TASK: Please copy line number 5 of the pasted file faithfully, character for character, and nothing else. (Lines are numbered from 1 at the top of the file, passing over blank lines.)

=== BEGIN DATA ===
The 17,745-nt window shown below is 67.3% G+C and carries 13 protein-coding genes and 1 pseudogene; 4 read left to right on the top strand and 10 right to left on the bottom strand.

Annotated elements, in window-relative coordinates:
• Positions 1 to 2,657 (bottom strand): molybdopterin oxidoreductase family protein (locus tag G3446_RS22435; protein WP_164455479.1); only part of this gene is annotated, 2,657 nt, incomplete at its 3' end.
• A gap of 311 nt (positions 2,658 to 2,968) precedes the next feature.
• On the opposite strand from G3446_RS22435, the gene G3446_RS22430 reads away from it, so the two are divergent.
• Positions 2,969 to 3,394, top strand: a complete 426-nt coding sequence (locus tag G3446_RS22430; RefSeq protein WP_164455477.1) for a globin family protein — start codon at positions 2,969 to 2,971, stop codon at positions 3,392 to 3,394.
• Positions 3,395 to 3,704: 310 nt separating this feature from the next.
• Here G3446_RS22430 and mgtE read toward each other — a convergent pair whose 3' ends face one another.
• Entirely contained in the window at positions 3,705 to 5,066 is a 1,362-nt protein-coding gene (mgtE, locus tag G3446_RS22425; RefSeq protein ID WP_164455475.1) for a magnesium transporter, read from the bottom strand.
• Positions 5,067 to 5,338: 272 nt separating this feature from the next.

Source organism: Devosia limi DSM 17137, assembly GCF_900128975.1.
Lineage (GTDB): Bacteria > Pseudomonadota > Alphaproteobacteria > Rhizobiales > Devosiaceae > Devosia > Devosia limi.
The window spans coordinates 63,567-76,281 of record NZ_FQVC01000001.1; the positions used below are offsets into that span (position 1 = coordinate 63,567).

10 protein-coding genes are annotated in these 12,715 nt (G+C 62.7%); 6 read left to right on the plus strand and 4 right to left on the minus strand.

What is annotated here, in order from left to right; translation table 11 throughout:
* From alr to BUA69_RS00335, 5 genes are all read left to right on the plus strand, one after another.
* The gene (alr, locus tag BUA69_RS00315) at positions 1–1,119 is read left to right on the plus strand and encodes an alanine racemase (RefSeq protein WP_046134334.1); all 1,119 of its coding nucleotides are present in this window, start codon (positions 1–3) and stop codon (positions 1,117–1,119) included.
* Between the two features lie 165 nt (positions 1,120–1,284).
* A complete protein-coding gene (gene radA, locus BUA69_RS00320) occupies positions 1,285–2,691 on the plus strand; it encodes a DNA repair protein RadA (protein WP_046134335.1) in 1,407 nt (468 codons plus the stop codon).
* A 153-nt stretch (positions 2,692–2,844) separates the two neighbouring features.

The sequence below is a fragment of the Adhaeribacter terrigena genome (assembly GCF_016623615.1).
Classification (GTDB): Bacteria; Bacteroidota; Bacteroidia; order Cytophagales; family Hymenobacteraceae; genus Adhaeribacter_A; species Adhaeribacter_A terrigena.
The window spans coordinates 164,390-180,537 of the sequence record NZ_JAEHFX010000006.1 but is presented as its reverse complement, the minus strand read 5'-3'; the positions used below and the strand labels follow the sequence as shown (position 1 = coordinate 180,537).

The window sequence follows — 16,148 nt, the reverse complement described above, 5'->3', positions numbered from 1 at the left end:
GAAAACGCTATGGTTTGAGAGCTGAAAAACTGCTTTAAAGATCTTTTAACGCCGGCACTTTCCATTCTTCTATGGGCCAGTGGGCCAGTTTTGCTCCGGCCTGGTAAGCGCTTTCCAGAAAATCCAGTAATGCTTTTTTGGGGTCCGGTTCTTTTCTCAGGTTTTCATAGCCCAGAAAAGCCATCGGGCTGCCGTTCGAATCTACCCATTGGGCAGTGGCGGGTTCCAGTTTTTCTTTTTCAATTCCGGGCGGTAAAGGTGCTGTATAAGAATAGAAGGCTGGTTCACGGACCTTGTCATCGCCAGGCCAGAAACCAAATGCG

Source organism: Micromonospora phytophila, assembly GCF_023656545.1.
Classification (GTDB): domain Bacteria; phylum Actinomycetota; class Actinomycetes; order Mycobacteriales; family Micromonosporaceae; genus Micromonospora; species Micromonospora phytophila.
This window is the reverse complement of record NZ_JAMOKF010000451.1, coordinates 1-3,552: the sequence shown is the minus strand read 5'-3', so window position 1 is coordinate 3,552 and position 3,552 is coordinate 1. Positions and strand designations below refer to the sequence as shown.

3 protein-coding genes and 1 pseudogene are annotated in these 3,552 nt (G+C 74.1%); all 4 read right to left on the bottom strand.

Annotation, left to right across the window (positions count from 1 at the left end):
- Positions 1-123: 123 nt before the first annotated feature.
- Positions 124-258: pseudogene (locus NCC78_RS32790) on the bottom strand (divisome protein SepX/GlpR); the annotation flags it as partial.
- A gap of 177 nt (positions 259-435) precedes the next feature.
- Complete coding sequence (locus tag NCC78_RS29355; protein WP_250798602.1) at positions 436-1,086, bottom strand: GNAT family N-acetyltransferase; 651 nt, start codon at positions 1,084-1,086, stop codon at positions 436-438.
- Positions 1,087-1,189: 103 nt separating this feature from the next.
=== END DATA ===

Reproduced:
• On the opposite strand from G3446_RS22435, the gene G3446_RS22430 reads away from it, so the two are divergent.